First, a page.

Wednesday, October 21, 2015

A new sharpshooter: Fonsecaiulus rectangularis

Sharpshooter is a term commonly used to describe a group of leafhoppers in the family Cicadellidae. One explanation for the use of this term is to describe the feeding damage of one of the species, on cotton. Researchers also reported "rapid and forcible ejection of minute drops of fluid". 

Disturbed sharpshooters will slip quickly behind branches and stems to avoid predators, an action not unlike the behavior of army sharpshooter riflemen who would hide behind the trunks of trees to avoid detection by the opposition as they passed by their position.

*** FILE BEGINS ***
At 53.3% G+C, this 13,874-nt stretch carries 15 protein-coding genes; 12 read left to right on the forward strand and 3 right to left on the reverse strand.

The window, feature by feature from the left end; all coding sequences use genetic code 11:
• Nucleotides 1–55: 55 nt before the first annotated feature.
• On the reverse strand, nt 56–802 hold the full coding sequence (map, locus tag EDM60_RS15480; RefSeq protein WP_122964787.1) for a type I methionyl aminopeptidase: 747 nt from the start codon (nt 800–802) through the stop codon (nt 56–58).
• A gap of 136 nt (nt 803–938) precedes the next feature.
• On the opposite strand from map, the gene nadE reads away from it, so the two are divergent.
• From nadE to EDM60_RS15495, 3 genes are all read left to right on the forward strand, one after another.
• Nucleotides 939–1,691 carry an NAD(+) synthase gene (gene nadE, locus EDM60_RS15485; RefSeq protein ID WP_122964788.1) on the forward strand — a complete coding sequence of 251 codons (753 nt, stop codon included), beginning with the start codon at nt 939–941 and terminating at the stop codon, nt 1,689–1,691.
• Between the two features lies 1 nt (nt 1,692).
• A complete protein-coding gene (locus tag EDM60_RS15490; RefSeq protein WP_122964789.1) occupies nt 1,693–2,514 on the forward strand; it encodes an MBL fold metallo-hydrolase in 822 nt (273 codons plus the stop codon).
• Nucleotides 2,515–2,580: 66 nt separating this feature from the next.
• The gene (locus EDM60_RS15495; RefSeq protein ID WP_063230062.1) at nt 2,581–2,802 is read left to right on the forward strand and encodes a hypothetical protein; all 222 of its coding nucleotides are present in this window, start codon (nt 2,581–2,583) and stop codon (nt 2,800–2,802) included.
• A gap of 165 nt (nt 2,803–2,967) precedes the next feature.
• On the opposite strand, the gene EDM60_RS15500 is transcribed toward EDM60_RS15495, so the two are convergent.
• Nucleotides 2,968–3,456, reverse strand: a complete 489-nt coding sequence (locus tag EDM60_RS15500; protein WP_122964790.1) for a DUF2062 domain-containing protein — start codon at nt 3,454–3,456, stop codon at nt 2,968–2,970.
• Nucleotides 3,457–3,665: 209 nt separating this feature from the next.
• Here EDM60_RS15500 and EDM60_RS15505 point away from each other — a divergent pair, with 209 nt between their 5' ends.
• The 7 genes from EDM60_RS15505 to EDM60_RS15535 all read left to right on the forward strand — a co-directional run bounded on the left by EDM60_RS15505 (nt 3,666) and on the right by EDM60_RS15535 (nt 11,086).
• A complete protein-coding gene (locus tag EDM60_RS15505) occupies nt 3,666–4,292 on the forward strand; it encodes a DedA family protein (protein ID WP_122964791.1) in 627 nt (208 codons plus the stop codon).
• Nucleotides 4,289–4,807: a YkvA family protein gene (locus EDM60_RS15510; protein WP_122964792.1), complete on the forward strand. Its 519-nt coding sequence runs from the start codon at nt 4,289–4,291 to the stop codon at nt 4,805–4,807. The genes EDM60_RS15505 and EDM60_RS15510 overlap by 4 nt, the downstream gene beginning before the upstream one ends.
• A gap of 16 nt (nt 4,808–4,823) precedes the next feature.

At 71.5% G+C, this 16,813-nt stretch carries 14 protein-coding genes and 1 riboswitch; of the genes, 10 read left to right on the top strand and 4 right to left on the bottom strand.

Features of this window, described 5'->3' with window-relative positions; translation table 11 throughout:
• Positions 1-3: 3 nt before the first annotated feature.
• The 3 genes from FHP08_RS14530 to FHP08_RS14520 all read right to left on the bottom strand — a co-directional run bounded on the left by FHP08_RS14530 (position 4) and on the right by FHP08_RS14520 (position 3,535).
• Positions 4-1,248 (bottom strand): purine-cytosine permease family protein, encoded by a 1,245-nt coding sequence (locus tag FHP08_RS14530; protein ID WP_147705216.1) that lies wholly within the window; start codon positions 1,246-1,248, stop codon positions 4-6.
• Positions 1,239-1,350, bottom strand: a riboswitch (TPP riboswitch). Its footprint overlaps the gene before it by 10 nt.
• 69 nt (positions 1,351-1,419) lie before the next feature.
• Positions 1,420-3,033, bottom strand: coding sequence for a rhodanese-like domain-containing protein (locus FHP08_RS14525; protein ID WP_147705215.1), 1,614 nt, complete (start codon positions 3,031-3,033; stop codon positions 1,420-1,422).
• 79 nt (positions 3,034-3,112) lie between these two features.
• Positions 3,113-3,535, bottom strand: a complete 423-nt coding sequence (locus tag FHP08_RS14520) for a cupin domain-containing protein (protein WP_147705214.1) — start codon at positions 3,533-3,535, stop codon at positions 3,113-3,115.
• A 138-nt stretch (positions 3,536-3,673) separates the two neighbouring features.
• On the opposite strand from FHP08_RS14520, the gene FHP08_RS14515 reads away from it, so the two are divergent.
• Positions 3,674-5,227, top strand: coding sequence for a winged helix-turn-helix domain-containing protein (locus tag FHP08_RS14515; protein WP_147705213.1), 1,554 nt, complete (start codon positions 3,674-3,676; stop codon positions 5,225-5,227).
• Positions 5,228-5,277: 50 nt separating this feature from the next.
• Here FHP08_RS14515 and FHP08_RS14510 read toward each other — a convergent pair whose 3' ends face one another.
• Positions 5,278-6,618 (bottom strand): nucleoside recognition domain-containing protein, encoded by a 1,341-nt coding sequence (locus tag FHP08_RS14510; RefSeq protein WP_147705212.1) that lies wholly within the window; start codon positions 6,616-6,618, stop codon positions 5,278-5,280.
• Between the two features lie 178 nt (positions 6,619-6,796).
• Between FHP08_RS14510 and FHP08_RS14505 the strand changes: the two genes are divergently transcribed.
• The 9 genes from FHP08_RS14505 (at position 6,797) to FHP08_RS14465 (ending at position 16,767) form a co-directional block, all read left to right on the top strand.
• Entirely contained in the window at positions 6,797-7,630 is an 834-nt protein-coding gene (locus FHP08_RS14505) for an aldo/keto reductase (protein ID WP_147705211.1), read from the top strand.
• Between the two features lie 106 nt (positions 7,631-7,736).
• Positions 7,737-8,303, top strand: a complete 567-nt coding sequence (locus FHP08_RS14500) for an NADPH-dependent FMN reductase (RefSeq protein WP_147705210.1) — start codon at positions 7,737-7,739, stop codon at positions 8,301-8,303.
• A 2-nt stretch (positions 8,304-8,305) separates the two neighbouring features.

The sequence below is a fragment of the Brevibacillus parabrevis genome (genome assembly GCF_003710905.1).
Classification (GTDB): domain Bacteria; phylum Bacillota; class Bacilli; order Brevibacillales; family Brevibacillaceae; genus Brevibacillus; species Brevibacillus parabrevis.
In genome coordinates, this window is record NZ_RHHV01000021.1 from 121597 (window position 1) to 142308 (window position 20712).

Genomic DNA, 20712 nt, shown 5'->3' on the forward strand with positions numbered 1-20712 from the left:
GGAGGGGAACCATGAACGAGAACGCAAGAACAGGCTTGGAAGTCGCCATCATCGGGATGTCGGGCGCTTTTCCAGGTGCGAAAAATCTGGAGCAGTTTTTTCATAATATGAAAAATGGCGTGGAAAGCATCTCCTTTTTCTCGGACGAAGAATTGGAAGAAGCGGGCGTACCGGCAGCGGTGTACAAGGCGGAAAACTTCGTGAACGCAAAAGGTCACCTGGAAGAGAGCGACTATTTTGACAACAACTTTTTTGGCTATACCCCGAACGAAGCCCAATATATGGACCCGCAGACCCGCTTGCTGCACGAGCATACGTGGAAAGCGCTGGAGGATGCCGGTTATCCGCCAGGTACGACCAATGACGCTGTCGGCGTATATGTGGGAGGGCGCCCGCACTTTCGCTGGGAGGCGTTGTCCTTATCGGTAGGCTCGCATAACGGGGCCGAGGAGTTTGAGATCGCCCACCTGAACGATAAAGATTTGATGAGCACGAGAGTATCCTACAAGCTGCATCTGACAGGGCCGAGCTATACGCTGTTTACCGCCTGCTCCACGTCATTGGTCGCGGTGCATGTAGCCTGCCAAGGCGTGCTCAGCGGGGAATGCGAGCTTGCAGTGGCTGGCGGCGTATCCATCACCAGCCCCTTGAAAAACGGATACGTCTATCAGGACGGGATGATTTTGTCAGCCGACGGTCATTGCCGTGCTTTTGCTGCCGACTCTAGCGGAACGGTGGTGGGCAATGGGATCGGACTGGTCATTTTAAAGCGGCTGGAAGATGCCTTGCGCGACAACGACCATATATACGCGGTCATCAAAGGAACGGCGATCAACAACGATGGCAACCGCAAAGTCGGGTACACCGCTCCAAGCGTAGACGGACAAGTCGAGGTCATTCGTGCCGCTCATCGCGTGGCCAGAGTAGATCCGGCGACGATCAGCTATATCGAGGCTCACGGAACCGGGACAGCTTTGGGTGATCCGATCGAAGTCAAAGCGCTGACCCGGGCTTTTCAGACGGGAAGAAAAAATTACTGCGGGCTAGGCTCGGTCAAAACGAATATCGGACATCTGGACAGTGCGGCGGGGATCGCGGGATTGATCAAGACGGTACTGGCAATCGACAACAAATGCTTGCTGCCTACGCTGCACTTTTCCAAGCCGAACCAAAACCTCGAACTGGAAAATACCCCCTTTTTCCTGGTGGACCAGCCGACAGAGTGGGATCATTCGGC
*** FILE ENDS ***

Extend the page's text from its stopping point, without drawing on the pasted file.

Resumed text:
Our new species is actually one of three described in one publication. The specific name refers to the shape of the reproductive organ.

For the experts: Three new sharpshooter species of the genus Fonsecaiulus Young, 1977 are described and illustrated from specimens collected in the Brazilian Atlantic Forest, F. rectangularis sp. n. and F. guttiformis sp. n. , and in the Brazilian Cerrado, F. filiformis sp. n. The descriptions are based on features from the external morphology, color pattern, and male and female genital structures. Comparisons of the three new taxa with the remaining six Fonsecaiulus species are provided. An identification key to males of all known species of the genus is given.

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